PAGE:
Second Time’s a Charm? The Case for Selective Exposure to Oil-Field Services

Heading into 2018, we like the setup for US-levered oil-field service stocks, though investors will need to remain selective and avoid the problem spots and value traps that lurk in this industry.

What’s changed over the intervening months?

Our outlook for oil prices is certainly more bullish than in late 2016 and early 2017, when we warned that the US production response would surprise to the upside and offset OPEC’s production cuts.

Although oil prices have rallied on several occasions over the past three years, we (rightly) regarded these upswings as ephemeral because the oil market remained in contango—that is, longer-dated futures commanded a premium to near-term contracts. This environment encourages market participants to store oil for future delivery and makes it easier for producers to hedge expected output.

In addition to improving investors sentiment, the recent strength in crude-oil prices should support solid capital spending among US exploration and production companies, many of which have taken advantage of the rally in WTI to lock higher prices on expected production.

Nevertheless, sentiment toward the industry remains cool, with investors erring on the side of caution and viewing the group as a show-me story—one of the big reasons oil-field service stocks hadn’t participated in the rally in crude-oil prices until recently. At these levels, the downside risk in many oil-field service names appears limited in the event that our investment thesis doesn’t work out.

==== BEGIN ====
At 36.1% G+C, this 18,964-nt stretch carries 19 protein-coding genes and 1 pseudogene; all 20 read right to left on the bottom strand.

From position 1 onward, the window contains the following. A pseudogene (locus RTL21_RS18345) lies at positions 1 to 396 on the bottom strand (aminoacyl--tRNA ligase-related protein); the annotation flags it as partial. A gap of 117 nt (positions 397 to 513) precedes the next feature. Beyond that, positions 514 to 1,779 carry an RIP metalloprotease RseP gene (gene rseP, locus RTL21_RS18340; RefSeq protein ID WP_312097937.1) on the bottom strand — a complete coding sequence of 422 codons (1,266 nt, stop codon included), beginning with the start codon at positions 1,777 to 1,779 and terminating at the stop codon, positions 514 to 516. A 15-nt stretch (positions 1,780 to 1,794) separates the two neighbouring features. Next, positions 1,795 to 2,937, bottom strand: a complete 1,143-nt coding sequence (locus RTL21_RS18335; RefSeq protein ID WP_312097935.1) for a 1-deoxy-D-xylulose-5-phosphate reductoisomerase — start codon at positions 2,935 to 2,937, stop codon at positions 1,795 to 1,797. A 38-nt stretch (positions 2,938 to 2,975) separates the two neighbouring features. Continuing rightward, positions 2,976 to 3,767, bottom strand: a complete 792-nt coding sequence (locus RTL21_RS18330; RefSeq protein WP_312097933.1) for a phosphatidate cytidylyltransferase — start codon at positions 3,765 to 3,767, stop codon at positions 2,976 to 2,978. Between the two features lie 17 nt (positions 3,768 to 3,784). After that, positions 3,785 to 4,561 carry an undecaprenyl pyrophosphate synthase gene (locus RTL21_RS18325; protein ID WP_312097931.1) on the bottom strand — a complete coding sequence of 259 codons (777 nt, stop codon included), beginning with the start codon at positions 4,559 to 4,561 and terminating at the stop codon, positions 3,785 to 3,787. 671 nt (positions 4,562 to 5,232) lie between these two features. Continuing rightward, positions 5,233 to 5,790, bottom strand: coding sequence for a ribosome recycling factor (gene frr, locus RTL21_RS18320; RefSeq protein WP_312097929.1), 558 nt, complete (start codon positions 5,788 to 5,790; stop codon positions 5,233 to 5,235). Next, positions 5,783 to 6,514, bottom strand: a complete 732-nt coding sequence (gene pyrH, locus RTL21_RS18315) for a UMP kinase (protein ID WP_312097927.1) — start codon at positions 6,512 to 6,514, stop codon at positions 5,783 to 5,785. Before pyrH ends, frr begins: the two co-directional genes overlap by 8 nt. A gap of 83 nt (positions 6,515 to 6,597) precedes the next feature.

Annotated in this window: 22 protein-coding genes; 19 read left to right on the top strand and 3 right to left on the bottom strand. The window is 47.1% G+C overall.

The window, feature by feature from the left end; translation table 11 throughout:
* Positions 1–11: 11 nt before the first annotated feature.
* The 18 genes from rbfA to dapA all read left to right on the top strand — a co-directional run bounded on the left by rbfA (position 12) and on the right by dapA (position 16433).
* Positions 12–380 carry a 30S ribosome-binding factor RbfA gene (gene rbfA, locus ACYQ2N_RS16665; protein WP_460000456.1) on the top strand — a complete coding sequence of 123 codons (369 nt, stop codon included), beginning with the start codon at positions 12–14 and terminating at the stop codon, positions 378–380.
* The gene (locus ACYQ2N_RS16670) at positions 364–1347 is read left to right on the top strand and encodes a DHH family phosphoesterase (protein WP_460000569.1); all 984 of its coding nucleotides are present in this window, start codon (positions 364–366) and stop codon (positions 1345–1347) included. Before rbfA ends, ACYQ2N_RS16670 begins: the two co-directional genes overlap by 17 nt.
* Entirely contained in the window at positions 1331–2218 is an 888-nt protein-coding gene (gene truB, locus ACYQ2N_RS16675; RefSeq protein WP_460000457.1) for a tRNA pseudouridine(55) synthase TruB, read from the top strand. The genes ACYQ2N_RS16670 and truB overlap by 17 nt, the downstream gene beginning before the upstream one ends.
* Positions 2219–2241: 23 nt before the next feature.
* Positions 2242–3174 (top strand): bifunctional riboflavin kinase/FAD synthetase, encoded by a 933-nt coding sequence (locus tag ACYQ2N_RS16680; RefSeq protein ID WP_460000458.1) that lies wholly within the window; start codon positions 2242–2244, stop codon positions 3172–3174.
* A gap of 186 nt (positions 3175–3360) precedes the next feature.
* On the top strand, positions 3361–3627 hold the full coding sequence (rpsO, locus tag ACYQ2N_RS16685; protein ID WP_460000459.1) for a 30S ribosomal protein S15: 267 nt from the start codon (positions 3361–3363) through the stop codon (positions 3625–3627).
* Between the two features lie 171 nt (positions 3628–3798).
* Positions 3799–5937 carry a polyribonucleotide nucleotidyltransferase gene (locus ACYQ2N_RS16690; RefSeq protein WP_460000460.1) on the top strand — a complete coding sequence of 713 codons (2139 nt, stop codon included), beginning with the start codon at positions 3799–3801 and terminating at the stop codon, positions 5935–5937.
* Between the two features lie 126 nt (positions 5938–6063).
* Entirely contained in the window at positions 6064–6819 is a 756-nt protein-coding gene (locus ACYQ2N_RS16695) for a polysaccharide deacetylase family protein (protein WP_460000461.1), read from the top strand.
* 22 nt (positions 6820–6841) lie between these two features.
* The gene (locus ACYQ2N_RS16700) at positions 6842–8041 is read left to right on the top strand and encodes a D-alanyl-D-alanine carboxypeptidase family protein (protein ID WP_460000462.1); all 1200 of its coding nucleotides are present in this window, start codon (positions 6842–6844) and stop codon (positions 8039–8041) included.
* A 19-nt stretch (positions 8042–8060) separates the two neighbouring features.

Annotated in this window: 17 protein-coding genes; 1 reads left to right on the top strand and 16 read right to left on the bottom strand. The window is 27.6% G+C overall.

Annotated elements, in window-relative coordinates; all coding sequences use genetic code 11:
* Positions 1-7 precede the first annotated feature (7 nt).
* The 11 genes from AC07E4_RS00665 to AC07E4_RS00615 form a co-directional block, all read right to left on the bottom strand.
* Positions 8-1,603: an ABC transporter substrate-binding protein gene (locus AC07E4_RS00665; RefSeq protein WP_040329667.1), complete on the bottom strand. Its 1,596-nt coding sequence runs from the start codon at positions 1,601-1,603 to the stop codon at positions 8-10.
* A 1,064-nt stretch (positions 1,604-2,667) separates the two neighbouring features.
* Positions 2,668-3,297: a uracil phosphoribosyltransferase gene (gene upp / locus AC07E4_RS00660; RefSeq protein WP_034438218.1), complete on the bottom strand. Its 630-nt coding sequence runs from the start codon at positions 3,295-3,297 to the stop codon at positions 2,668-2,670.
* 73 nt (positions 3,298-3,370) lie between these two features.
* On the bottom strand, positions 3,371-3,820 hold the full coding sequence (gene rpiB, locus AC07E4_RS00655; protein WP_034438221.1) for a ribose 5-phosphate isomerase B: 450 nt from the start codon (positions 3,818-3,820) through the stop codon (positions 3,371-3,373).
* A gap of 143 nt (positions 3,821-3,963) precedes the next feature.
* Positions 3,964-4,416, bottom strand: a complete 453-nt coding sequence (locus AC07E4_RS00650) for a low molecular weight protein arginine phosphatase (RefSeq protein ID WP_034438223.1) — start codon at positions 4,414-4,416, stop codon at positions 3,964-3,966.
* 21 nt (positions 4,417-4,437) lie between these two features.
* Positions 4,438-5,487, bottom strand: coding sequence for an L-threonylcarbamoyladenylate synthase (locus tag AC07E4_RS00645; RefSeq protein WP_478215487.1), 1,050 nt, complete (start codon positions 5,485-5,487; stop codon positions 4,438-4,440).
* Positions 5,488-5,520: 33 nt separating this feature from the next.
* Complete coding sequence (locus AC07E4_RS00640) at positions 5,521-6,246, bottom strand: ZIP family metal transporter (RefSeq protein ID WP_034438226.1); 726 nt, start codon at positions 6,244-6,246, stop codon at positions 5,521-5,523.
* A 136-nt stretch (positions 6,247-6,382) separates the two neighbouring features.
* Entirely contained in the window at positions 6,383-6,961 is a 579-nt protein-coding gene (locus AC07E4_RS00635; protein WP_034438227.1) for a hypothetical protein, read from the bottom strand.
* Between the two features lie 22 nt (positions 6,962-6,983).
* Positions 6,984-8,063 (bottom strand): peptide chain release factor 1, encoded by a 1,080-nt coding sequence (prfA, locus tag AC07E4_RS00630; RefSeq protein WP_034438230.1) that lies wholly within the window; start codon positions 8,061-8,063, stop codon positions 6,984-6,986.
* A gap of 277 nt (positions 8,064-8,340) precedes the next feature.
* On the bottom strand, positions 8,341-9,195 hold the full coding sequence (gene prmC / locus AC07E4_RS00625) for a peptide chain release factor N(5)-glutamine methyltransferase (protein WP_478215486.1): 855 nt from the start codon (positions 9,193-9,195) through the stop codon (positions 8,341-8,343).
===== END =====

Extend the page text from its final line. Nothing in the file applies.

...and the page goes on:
Today, crude oil is in the early innings of a cyclical recovery. The market for Brent oil (an international benchmark) entered backwardation earlier this year, with front-month futures trading at a premium of $2.89 per barrel to volumes slated for delivery 12 months later. This structure discourages market participants from paying to store oil and indicates a tightening supply-demand balance.

 

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  • Live Chat with

    Elliott and Roger on Jan. 30, 2018

  • Portfolios & Ratings

    • Model Portfolios

      Balanced portfolios of energy stocks for aggressive and conservative investors.

    • Coverage Universe

      Our take on more than 50 energy-related equities, from upstream to downstream and everything in between.

    • MLP Ratings

      Our assessment of every energy-related master limited partnership.

    • International Coverage Universe

      Roger Conrad’s coverage of more than 70 dividend-paying energy names.

    Experts

    • Roger S. Conrad

      Founder and Chief Analyst: Capitalist Times and Energy & Income Advisor

    • Elliott H. Gue

      Founder and Chief Analyst: Capitalist Times and Energy & Income Advisor

    • Peter Staas

      Managing Editor: Capitalist Times and Energy & Income Advisor